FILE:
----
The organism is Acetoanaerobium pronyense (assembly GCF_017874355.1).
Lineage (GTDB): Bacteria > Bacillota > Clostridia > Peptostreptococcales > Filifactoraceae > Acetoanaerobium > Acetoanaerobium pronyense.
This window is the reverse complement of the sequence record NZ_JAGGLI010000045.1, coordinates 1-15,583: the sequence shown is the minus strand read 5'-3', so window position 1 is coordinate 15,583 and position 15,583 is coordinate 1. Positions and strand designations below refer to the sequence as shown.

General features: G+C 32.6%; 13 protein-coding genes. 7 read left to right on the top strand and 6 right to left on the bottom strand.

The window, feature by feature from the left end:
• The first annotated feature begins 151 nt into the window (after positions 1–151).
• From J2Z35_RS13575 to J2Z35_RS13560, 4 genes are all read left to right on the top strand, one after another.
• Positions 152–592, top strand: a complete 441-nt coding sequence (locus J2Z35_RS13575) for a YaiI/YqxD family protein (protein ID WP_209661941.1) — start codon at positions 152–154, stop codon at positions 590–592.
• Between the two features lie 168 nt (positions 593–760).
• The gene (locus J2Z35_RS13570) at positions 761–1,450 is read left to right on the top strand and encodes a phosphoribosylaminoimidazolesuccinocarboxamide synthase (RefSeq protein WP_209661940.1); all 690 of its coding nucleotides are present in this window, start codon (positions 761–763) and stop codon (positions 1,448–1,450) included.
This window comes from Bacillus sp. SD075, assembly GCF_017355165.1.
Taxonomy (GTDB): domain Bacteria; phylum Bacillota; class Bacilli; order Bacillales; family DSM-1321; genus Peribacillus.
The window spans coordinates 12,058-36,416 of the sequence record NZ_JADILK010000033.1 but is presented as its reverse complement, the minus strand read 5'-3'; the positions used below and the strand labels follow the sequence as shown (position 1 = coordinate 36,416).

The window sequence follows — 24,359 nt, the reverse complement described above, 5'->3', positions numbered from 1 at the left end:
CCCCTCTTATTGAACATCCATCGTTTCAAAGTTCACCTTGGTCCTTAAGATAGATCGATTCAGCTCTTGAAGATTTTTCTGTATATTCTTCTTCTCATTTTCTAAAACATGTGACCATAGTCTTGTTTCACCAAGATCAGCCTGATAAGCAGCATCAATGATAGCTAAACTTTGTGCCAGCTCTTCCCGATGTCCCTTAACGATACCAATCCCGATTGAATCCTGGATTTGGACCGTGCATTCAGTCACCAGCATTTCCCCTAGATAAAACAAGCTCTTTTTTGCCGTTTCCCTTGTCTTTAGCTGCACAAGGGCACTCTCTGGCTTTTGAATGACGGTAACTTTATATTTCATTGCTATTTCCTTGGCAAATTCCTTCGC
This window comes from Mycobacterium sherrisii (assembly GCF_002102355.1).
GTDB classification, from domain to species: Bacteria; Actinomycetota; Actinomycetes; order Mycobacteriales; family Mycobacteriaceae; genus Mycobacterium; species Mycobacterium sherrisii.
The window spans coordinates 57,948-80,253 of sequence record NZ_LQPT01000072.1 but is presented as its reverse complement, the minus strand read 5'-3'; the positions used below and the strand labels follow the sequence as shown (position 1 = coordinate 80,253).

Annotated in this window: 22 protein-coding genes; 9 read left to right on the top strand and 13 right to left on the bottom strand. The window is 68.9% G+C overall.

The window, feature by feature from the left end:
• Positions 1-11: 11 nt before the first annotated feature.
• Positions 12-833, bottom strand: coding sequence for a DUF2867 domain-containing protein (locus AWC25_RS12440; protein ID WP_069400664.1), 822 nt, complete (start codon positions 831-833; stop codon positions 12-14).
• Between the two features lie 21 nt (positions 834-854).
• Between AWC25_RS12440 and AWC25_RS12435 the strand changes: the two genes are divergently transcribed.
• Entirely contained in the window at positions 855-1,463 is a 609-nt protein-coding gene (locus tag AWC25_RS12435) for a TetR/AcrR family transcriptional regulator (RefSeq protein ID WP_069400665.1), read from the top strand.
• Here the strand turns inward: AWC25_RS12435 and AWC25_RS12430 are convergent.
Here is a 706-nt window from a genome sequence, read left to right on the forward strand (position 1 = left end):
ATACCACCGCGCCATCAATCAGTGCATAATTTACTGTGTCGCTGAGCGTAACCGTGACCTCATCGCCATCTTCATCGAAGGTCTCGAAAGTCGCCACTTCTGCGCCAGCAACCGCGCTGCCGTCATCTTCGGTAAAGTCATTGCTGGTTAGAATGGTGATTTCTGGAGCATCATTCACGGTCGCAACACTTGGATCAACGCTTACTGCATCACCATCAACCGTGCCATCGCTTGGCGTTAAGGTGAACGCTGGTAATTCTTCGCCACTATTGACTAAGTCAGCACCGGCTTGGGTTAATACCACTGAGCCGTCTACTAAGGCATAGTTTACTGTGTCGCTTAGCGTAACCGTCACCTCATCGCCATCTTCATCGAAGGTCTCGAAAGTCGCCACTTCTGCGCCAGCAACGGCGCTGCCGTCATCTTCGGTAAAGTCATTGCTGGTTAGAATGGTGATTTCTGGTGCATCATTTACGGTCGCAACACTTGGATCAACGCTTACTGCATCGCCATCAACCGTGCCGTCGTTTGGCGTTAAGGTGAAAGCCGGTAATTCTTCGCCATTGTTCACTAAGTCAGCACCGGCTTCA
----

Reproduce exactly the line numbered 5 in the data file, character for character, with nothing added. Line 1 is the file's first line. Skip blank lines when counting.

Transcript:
The window, feature by feature from the left end: